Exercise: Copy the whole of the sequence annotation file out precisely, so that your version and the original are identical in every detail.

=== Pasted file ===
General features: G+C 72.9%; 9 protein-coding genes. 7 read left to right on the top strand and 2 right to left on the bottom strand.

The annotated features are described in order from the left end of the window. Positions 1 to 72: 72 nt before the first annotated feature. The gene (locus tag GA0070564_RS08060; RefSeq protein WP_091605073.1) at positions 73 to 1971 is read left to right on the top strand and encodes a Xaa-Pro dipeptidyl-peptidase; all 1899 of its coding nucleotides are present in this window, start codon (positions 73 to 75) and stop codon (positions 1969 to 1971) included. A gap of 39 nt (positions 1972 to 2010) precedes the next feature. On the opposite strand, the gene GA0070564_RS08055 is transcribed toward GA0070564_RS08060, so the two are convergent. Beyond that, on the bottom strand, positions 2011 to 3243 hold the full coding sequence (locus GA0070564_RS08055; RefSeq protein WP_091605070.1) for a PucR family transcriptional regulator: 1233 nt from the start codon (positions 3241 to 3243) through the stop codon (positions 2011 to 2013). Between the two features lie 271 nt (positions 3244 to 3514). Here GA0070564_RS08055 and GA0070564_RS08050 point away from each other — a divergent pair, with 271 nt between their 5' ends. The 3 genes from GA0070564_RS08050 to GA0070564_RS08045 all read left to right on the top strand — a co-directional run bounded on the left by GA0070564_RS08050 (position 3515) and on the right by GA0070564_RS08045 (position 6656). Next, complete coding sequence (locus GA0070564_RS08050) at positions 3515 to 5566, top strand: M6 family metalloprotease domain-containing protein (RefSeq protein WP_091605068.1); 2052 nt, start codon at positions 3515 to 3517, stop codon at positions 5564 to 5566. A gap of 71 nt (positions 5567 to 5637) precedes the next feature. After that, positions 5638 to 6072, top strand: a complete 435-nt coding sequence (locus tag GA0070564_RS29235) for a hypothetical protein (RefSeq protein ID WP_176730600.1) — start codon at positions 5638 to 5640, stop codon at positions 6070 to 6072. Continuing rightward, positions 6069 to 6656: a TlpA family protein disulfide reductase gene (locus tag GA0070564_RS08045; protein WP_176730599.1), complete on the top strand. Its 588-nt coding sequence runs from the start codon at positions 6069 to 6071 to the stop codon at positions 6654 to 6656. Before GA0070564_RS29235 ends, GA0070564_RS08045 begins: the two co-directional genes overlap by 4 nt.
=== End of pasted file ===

General features: G+C 72.9%; 9 protein-coding genes. 7 read left to right on the top strand and 2 right to left on the bottom strand.

The annotated features are described in order from the left end of the window. Positions 1 to 72: 72 nt before the first annotated feature. The gene (locus tag GA0070564_RS08060; RefSeq protein WP_091605073.1) at positions 73 to 1971 is read left to right on the top strand and encodes a Xaa-Pro dipeptidyl-peptidase; all 1899 of its coding nucleotides are present in this window, start codon (positions 73 to 75) and stop codon (positions 1969 to 1971) included. A gap of 39 nt (positions 1972 to 2010) precedes the next feature. On the opposite strand, the gene GA0070564_RS08055 is transcribed toward GA0070564_RS08060, so the two are convergent. Beyond that, on the bottom strand, positions 2011 to 3243 hold the full coding sequence (locus GA0070564_RS08055; RefSeq protein WP_091605070.1) for a PucR family transcriptional regulator: 1233 nt from the start codon (positions 3241 to 3243) through the stop codon (positions 2011 to 2013). Between the two features lie 271 nt (positions 3244 to 3514). Here GA0070564_RS08055 and GA0070564_RS08050 point away from each other — a divergent pair, with 271 nt between their 5' ends. The 3 genes from GA0070564_RS08050 to GA0070564_RS08045 all read left to right on the top strand — a co-directional run bounded on the left by GA0070564_RS08050 (position 3515) and on the right by GA0070564_RS08045 (position 6656). Next, complete coding sequence (locus GA0070564_RS08050) at positions 3515 to 5566, top strand: M6 family metalloprotease domain-containing protein (RefSeq protein WP_091605068.1); 2052 nt, start codon at positions 3515 to 3517, stop codon at positions 5564 to 5566. A gap of 71 nt (positions 5567 to 5637) precedes the next feature. After that, positions 5638 to 6072, top strand: a complete 435-nt coding sequence (locus tag GA0070564_RS29235) for a hypothetical protein (RefSeq protein ID WP_176730600.1) — start codon at positions 5638 to 5640, stop codon at positions 6070 to 6072. Continuing rightward, positions 6069 to 6656: a TlpA family protein disulfide reductase gene (locus tag GA0070564_RS08045; protein WP_176730599.1), complete on the top strand. Its 588-nt coding sequence runs from the start codon at positions 6069 to 6071 to the stop codon at positions 6654 to 6656. Before GA0070564_RS29235 ends, GA0070564_RS08045 begins: the two co-directional genes overlap by 4 nt.